Over the past several years, advances in 3D surface metrology have made their way into the field of firearm and toolmark analysis. Accurate surface imaging coupled with highresolution visualization tools and advanced algorithms are beginning to allow examiners to view, annotate, and share data between labs, to conduct blind verification, and to form a statistical basis for identification. In 2016, the President's Council of Advisors on Science and Technology (PCAST) issued a report critical of toolmark analysis and called for additional research into the establishment of error rates. The aims of this proposal address a critical aspect of the recent PCAST report while advancing the field of 3D scanning and analysis for firearm forensics. First, we will investigate the effect of scan resolution on an examiner's ability to reach accurate conclusions. Second, we will deploy scanning systems to two crime labs and evaluate the use of virtual comparison microscopy within the lab. The proposed work includes critical steps towards further validating the field of toolmark examination and the use of 3D scanning technology in the forensic lab. Building from our recent success in the 3D scanning and analysis of cartridge cases, the proposed work takes important next steps towards moving the developed technology into the crime lab. The establishment of Virtual Comparison Microscopy will require knowledge of requirements and best practices. Our recent study demonstrated that VCM can be successful with high-resolution surface topographies, yet the effects of lower-resolution scans remains unknown. This is a critical question to answer as more and more labs consider the purchase of scanning systems from a variety of vendors each with different resolution specifications. In Aim 1 we will complete a VCM study to investigate the effect of scan resolution on examiner performance. We anticipate high accuracy with high-resolution scans and more calls of inconclusive as scan resolution decreases. The use of our validated VCM tools and its ability for user annotation will allow us to gain insights into which types of features require high-resolution scans. In Aim 2 we will complete two deployment studies to evaluate VCM and VCM workflows within the lab. The work directly addresses the CFDA 16.560 solicitation's Development goal of producing novel and useful systems and methods and the Fundamental/Basic Research Goals of improving the understanding of the accuracy, reliability, and measurement validity of forensic science disciplines.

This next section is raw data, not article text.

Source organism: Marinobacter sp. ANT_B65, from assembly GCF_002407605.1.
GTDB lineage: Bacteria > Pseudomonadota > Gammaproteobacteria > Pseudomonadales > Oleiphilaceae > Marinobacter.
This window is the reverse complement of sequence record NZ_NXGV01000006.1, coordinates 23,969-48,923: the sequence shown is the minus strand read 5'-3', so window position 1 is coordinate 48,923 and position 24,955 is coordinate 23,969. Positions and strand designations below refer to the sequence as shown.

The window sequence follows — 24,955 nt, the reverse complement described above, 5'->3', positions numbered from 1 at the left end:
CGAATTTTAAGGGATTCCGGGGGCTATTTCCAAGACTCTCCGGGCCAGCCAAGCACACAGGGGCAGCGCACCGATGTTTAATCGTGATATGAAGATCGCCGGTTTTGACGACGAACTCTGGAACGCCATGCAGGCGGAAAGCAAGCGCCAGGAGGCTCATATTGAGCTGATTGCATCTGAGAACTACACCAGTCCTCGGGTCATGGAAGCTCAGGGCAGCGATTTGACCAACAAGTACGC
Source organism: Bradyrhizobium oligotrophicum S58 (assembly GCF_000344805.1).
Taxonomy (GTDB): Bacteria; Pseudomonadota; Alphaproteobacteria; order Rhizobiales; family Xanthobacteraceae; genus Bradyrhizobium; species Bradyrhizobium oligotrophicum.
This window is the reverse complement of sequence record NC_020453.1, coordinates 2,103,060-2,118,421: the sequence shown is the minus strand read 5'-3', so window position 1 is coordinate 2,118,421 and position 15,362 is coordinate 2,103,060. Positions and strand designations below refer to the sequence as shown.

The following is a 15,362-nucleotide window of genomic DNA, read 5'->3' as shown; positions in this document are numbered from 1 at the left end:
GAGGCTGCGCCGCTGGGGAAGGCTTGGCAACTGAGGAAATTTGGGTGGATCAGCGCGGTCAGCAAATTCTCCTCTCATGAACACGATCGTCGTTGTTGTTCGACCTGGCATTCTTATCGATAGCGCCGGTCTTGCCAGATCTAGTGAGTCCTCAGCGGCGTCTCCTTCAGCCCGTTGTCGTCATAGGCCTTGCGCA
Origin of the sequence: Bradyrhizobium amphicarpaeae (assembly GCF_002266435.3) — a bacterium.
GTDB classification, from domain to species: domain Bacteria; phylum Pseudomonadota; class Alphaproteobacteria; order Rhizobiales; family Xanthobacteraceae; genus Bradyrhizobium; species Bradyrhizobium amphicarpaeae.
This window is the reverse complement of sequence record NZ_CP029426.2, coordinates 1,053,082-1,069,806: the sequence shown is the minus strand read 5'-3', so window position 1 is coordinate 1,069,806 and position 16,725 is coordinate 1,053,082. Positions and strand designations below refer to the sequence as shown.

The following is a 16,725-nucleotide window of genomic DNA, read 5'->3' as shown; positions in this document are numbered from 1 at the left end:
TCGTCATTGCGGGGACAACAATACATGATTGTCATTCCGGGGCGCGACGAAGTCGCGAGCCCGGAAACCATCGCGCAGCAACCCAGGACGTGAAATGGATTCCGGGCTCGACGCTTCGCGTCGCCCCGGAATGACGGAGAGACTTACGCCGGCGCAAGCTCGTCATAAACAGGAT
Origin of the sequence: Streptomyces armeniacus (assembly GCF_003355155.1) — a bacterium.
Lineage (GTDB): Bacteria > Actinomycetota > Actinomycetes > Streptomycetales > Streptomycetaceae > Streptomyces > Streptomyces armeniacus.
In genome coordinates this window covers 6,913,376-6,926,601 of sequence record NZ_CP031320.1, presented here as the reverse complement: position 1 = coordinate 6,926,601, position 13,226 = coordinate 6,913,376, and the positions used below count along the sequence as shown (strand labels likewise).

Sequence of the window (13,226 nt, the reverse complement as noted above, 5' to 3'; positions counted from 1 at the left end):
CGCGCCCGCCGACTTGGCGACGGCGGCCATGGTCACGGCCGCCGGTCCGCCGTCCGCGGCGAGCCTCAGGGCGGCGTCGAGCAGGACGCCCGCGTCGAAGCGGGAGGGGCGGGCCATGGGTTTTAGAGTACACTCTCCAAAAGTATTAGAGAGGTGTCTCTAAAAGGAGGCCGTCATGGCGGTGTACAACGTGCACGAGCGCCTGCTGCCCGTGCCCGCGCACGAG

This project contains a research and/or development component, as defined in applicable law, and complies with Part 200 Uniform Requirements - 2 CFR 200.210(a)(14).